Tuesday, 8 December 2009

Can women ever be authentic? Must we always have the role of being "alibi" women, mere tokens? Or is ambiguity really where it is at?

I have just come back from another wonderful evening at the feminist theology group which was led this evening by my friend Karin Achtelstetter, director of the office for communication services at the Lutheran World Federation.
Karin encouraged the group to read the story of Huldah and work on various hypotheses about Huldah and her almost forgotten role as the prophetess who is consulted to confirm the scriptural canon and determine its interpretation. What might the text tell us about the complex roles women assume in leadership? You can see some of the background to our evening in an earlier post I made about Karin's work on Huldah.
Tonight we were intrigued at all the male envoys sent to consult Huldah - why on earth did the chief of priests not know how to evaluate or interpret the scroll of scripture found in the temple? Did they consult a woman to have her as an "alibi" (femme alibi is a bit like token woman), "hey we can destroy all of these objects in the temple that venerate Ashara (Yahweh's female companion) if a woman says we can". Is Huldah's voice a compromised one? After all it is a delegation of men who get sent to see her by the king - they are the ones telling the story, can we trust them? Not surprisingly they almost bury Huldah's role in determining the canon by being so insistent about naming themselves and writing precise minutes of their roles in King Josias' great reform! Some critics claim Huldah compromised herself, siding with power - but did she ever get the chance to tell her own story?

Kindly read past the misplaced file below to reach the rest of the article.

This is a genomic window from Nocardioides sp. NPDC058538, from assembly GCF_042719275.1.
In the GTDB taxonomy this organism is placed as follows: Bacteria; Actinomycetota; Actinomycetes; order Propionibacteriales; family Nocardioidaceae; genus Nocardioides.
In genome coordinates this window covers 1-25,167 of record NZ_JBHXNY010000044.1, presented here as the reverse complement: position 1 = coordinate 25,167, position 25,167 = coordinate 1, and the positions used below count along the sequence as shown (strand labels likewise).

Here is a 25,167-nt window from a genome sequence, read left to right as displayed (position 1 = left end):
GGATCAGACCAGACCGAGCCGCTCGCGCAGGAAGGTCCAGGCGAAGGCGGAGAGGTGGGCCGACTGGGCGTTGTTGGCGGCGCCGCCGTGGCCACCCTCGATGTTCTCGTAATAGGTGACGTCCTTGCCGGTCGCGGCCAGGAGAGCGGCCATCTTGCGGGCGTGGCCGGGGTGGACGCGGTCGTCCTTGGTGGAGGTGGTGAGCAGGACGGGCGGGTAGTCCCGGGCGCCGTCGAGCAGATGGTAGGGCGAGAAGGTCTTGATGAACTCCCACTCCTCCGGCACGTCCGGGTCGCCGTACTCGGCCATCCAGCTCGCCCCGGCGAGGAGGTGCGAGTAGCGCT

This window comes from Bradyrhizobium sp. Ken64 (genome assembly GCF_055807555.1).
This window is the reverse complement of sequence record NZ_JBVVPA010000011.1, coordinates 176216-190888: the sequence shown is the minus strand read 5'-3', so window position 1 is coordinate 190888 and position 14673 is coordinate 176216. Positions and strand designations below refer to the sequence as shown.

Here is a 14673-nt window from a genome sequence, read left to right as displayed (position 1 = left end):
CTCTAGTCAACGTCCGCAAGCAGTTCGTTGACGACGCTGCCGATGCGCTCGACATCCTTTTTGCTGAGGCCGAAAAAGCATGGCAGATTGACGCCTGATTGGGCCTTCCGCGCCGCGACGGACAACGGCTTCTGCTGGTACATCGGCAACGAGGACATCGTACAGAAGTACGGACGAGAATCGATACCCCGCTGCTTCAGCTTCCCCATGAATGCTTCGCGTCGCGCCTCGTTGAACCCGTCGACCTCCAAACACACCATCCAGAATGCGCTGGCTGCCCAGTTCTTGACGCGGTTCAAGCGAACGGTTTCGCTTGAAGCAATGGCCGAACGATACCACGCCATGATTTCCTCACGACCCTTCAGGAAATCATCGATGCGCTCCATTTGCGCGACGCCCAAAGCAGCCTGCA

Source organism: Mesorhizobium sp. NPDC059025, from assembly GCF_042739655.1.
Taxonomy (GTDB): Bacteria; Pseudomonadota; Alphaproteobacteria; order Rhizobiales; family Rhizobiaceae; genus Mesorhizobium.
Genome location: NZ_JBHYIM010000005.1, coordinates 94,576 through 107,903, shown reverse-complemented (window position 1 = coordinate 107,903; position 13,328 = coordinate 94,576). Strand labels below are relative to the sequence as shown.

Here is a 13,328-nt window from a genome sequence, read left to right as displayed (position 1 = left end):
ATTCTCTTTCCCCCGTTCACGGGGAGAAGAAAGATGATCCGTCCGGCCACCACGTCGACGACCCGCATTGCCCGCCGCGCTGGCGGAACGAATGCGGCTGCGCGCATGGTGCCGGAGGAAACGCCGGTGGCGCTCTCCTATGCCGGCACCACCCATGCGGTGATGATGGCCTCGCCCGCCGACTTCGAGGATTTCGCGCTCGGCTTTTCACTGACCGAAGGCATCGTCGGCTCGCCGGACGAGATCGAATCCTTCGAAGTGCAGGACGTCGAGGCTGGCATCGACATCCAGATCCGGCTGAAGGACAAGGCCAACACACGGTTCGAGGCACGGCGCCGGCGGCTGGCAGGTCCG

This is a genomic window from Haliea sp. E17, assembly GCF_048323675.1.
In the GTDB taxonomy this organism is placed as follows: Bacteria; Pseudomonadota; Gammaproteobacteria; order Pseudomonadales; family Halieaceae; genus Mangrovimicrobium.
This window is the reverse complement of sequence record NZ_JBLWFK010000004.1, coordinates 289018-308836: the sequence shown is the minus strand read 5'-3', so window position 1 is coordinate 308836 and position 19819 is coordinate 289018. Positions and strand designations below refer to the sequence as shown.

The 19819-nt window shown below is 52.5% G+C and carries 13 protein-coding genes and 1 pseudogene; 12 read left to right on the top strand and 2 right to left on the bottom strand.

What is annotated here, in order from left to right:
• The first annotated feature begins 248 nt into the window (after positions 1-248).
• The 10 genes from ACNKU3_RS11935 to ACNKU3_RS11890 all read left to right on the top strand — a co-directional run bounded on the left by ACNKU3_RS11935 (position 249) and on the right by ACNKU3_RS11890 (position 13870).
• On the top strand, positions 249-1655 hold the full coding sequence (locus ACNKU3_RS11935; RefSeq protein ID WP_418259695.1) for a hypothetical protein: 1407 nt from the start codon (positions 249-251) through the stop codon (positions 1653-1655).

Tonight Karin put words into Huldah's mouth, explaining what she was trying to do.
We had very thoughtful and passionate discussions about women having the right to speak, to study, be listened to - and to get it wrong.
What moved me particularly this evening was listening to an ordination prayer for deaconesses from the 4th century which mentions Huldah. Yet today she is almost forgotten - though the director of Faith and Order assures me that some modern liturgies do remember her name and role.
As we ended our evening Karin explained that the reason she as a woman who exercises leadership was interested by Huldah was because of the ambiguities around her story - interpretation, speaking out, compromise, being a woman who plays the men's game. As she worked on the text she realised that despite justified criticism of being the "alibi" woman, Huldah nevertheless speaks with an authentic voice. It may even be the ambiguities that give her story and witness authenticity. I found that enormously reassuring and quite energising.